What is The Henry Ford?

The national attraction for discovering your ingenuity while exploring America’s spirit of innovation. There is always much to see and do at The Henry Ford.

VIEW CALENDAR

  Details

Built in days and priced to cost no more than a luxury sedan, Fuller’s house was hailed as an inexpensive solution to the postwar American housing shortage. Disassembled, it weighed 6,000 pounds and its parts could fit into a single steel shipping container. Assembled, it was strong enough to stand up to a Kansas tornado. The press coverage generated more than 30,000 unsolicited orders, and Fortune magazine predicted Fuller’s mass-produced house would have a greater social impact than Henry Ford’s automobile.

But the realities of outfitting a factory for high-volume production runs came with financial costs, upwards of $10 million. When disagreements between Fuller and his investors couldn’t be resolved, the project was shelved, and no houses were produced beyond the prototype. The parts were sold to a local businessman, William Graham, who reassembled them as part of a rural residence for his family. The Graham house was abandoned after William’s death, and in 1991, his family donated it The Henry Ford, where painstaking restoration work took two years.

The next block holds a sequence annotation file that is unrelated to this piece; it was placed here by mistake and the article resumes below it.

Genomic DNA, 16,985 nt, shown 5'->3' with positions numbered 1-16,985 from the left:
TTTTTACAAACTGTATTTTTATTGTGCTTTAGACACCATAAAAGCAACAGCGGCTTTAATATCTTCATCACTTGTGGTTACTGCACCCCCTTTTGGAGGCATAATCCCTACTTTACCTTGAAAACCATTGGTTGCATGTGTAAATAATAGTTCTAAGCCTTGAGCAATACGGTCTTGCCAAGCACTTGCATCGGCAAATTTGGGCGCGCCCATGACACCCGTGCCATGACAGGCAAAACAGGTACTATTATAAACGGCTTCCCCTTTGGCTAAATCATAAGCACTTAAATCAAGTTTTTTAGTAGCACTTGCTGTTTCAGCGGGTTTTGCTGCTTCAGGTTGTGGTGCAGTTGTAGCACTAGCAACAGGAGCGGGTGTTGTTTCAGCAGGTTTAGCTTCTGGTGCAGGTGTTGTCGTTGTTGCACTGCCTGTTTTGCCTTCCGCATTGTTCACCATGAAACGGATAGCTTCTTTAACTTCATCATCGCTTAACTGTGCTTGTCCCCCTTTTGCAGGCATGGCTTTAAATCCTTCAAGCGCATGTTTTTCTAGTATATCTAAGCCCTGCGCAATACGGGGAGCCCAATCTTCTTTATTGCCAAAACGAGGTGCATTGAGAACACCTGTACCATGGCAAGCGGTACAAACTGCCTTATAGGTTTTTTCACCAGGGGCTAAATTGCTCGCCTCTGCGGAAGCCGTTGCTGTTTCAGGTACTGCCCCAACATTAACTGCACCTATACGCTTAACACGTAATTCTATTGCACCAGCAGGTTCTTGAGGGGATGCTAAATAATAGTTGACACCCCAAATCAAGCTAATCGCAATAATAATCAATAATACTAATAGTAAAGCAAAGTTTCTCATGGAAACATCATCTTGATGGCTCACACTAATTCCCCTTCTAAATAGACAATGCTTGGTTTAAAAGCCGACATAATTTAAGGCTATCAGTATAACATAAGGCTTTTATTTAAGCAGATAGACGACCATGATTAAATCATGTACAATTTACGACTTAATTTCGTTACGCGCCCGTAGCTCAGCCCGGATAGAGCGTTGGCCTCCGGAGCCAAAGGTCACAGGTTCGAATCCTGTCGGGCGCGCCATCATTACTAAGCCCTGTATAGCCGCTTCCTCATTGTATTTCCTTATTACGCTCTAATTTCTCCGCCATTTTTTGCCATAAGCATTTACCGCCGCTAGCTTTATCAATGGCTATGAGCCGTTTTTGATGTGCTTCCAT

Fuller believed any experiment undertaken with purposeful, urgent inquiry produced meaningful “artifacts,” as he called them. Artifacts could be big, beautiful objects, but they could also be as ephemeral as ideas about organizing principles of energy, motion, and matter. He especially prized artifacts of ideas and considered them far more useful for changing the world than artifacts of practical or commercial value. “I didn’t set out to design a geodesic dome,” he once said. “I set out to discover the principles operative in Universe. For all I knew, this could have led to a pair of flying slippers.”